Glass Pollution: An Emerging Threat to Environment -Nazmunnaher Nipa


Environmental pollution is one of the most serious problems confronting humanity today. The presence of specific types and concentrations of physical, chemical, or biological agents in the environment that are harmful to the health, safety, and well-being of humans, plants, and animals is defined as a global problem. According to the World Health Organization, 1.3 million people die each year as a result of high-level contaminating agent exposure. Glass contamination did not receive much attention until recently, but as the use of glass grows, so does its disposal.
Glass is defined as any amorphous transparent or translucent material composed of a silicate mixture and produced inherently by fusion and eventual solidification from the molten state (of these silicates) in the absence of crystallization. The main component of glass is a silicate, and the most common source of silicate backbone in commercial glass manufacturing is sand (SiO2).
Glass is made from silica, fine sand that has been broken down by water and wind over millions of years. Sand mining is disastrous for local ecosystems because it destroys local fish breeding grounds and sand bars that provide food for birds and seals. Sand dredging shrink’s beaches and has even resulted in bridge collapses.
Nano/microplastic pollution is currently receiving a lot of attention from scientists and researchers. Plastic and glass pollution are both considered to be the worst in the current situation. Because glass is infinitely recyclable, it never loses its quality or purity no matter how many times it is recycled.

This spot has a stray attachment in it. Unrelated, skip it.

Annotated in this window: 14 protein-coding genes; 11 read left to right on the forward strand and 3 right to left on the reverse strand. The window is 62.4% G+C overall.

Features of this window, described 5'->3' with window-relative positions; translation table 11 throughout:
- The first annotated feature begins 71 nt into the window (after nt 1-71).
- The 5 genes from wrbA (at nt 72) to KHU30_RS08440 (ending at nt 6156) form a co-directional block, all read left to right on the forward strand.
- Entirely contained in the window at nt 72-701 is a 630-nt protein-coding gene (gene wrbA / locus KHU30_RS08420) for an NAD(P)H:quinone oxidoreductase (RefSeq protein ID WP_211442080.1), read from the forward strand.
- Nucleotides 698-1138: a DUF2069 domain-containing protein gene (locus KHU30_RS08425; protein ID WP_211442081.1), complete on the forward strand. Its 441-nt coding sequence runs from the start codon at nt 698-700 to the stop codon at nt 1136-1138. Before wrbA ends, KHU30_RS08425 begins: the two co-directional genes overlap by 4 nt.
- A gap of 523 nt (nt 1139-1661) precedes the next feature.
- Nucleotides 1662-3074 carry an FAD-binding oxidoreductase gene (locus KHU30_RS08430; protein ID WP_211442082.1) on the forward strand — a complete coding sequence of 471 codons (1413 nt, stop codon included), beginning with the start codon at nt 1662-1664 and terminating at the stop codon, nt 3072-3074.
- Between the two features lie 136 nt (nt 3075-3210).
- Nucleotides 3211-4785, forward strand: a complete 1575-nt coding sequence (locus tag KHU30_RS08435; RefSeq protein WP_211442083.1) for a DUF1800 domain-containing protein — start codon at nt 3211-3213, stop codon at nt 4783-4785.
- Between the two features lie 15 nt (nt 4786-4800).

Other raw materials (including recycled materials) are added for a variety of reasons, depending on the desired finished product, such as lead oxide (PbO) to increase refractivity and boron oxide (B2O3) to reduce thermal expansion and produce borosilicate glass.

Glasses are made, used and discarded in the terrestrial environment, where they interact with the flora and fauna. The majority of glass ever produced may be “environmentally available,” and agricultural soils may be capable of storing more micro/nano glass than oceanic basins.
Collisions alone kill one billion birds in the United States. Building collisions kill billions of birds each year. Every year, up to one billion birds are killed in this manner in the United States alone, while the British Trust for Ornithology estimates that windows cause 100 million bird collisions in the United Kingdom. One-third of these result in death. Bird-window collisions, as they are known, are becoming more common. New York City passed Local Law 15, which updated building codes to make new glass structures safer for birds.
CO is released during the melting process as a result of the combustion of natural gas/fuel oil and the decomposition of raw materials. This is the only greenhouse gas emitted during the glass manufacturing process. Sulphur dioxide (SO) from sulphate decomposition in batch materials can contribute to acidification. Nitrogen oxides (NO) contribute to acidification and smog formation due to high melting temperatures and in some cases, nitrogen compound decomposition in batch materials. Evaporation of molten glass and raw materials can result in particle release into the atmosphere.